What do you get when you combine onerous government regulations that have increased exponentially, experimental climates that mean lots of products just may not work, and if they do work you get a product that will only be yours for a few years and during that time a whole bunch of lawyers will look for ways to sue you?

You get modern biomedical research.  And a terrible climate for private investment.

It used to be that drug development did nothing with academia; the glacial pace of university research was too slow for the private sector but increased regulation and skepticism of pharmacy companies has left government-controlled research as the only way to go for many. It was just too expensive for companies so they would just wait until a Phase III clinical trial and buy anyone that survived.  But more regulations have even dried that up.

With an impending fiscal cliff coming in US funding - which means an end to tax breaks and mandatory cuts in funding for everyone - it may be time to rethink the role of venture capital.

In a commentary to be published in the Dec. 12 issue of The Journal of the American Medical Association, two Johns Hopkins faculty members point to flat government funding for biomedical research, those higher-than-ever costs of clinical trials, reduced drug industry investment due to the difficulties of the modern regulatory environment and the threat of cuts to the federal research budget without Congressional action by January to stop them. The commentators warn that without "creative" new sources of funding, biomedical innovation faces a crisis.  By creative, they mean the way it used to be before researchers figured government funding would be better.

"Regardless of what happens in Congress, biomedical research must look to the private sector and not the federal government as the source of new funds," write Hamilton Moses III, M.D., an adjunct professor of neurology and onetime chief physician of The Johns Hopkins Hospital, and E. Ray Dorsey, M.D., M.B.A., an associate professor of neurology at the Johns Hopkins University School of Medicine.

"The uncertainty of federal support of biomedical research now and in the near-term only makes the need to look to the private sector for support more certain," adds Dorsey.

Moses runs the Alerion Institute, which conducts studies on research policy, while Dorsey is an associate professor at the Johns Hopkins Carey Business School. Moses says the National Institutes of Health, which supports $32 billion a year for research, has already reduced the proportion of grants to individual investigators, the historical producers of most biomedical advances, and is focusing instead on collaborations, multicenter clinical trials and large-scale projects such as the Human Genome Project.  It's the legacy of government Cold War/Manhattan Project thinking.

Research costs at universities are rising at three to four times the U.S. rate of inflation, in line with student-loan-fed universities but out of whack with reality, and that is decreasing the amount of research by one-third every three years. Meanwhile, Moses and Dorsey say, the pharmaceutical and drug device companies, which spend roughly two-thirds of the estimated $100 billion spent each year on biomedical research in the United States, are focused on large clinical trials and late-stage research, rather than the basic research that fuels future innovation and used to be handled by start-ups when the government was more science-friendly.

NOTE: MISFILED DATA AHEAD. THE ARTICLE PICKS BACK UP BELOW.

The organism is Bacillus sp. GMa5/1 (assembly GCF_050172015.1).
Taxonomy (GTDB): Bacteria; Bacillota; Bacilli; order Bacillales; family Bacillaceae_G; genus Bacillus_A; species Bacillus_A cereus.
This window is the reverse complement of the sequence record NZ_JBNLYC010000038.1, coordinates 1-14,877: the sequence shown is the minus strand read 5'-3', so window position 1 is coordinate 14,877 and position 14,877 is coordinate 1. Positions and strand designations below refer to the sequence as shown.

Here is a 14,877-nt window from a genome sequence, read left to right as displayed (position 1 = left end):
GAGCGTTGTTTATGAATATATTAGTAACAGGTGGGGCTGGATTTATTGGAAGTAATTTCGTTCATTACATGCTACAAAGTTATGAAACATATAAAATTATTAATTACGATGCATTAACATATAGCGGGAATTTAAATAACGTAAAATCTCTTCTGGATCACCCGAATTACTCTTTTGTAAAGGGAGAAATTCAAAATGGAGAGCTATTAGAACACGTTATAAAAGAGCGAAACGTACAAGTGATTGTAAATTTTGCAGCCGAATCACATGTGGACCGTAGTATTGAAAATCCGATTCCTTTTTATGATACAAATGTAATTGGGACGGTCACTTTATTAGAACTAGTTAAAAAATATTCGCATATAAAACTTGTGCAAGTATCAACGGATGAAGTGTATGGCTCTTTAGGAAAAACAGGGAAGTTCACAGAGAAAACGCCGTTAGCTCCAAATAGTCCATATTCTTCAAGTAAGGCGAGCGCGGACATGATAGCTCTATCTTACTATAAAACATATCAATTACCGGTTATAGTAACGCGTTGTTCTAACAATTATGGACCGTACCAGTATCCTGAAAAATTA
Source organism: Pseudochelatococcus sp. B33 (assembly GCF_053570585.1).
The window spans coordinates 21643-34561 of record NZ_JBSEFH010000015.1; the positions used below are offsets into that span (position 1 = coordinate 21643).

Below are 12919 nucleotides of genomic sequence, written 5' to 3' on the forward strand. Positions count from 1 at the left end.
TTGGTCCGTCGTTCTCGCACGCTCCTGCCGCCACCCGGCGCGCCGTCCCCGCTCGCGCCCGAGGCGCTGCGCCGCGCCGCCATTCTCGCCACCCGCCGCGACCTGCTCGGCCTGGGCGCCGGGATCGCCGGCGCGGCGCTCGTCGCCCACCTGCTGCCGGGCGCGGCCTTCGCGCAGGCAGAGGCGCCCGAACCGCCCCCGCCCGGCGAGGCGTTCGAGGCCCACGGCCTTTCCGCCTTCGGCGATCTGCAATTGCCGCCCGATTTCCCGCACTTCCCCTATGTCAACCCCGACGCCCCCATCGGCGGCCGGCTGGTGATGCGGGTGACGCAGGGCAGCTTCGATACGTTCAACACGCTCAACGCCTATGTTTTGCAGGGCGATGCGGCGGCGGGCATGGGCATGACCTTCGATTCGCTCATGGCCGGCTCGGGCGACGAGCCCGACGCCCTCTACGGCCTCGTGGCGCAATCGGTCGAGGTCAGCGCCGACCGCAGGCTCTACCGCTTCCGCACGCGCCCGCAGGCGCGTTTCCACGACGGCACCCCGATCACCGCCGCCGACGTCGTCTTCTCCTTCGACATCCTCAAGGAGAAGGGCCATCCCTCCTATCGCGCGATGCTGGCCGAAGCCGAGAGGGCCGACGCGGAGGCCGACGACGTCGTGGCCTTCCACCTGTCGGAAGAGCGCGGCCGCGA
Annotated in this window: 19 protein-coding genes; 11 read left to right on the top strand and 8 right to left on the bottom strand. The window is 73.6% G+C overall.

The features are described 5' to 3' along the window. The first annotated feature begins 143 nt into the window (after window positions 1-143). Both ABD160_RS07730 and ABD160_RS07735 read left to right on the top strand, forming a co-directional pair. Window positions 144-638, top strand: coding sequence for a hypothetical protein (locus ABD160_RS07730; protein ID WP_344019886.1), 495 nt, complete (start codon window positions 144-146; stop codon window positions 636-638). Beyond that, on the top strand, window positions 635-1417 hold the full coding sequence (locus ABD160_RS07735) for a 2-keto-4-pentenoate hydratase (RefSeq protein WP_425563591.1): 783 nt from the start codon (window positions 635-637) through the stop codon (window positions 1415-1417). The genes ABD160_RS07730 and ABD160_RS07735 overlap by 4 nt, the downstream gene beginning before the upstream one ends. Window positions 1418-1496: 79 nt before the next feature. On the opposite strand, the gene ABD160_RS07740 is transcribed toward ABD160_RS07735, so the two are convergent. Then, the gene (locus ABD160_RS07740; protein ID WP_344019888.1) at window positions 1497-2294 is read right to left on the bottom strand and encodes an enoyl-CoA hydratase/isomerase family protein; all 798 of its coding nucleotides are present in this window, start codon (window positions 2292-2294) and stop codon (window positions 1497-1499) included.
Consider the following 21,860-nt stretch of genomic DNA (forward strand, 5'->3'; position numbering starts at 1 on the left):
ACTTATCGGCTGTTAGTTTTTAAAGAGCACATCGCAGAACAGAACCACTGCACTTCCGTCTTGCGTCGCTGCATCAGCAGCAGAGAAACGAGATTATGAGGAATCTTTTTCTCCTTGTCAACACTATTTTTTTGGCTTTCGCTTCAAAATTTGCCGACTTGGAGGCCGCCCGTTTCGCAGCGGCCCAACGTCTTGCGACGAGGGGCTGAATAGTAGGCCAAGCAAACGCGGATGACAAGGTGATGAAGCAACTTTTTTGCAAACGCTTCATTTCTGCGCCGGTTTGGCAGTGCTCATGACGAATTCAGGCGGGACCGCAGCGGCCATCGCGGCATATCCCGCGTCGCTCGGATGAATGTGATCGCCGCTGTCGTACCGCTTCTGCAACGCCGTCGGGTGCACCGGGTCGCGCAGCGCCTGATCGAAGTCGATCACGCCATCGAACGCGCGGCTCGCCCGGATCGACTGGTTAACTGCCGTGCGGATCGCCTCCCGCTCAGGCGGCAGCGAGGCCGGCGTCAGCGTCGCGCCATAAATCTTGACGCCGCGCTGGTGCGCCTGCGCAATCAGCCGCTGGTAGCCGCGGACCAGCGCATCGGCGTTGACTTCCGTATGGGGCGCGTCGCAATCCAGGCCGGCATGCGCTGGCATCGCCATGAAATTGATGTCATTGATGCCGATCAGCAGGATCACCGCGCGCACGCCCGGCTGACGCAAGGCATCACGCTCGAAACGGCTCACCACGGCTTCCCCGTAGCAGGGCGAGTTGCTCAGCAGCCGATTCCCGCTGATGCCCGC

A small fraction (5 percent) of research funding comes from private charities and foundations so Moses says the best way forward is to create new forms of funding, such as mutual funds for individual and institutional investors, "Biomedical Research Bonds," or patent pools to share risks and rewards inherent in innovation and technology transfer. 

"These measures are analogous to those used to build sports arenas, ports, bridges or highways, lessening the financial burden on government," the Hopkins experts write. "They also promise to lower barriers that prevent collaboration between competing universities, companies and researchers."

Some areas of science, such as basic biology and mechanisms of disease, will likely never yield financial value to a discoverer, and consequently should continue to be the major focus of the NIH, Moses says. But to realize the benefits of translational research and the development of marketable new therapies and good businesses, funding must increasingly come from sources other than the government - and government needs to stop finding new ways to get in the way, especially by demonizing drug companies.

Moses' idea is to create new financial instruments that invite individuals, investors or pension funds to invest in research bonds that help cover the cost of making new scientific discoveries. Such bonds would draw not only those looking for financial rewards, but also those with a personal stake in a disease, a willingness to delay financial returns or a desire to help others. Buying a "cancer bond" or an "autism bond" has appeal for many, he adds.

"These bonds may not return anything in five to 10 years, or ever," says Moses, who believes raising $10 billion a year or more this way is doable. "Science is a form of speculation and the risk of failure is quite high. Yet it's precisely the high-risk, high-reward scientific endeavors that aren't getting funded anymore. We need to find a way to ensure they are. Clinical need and scientific opportunity far outstrip our current ability to support innovation."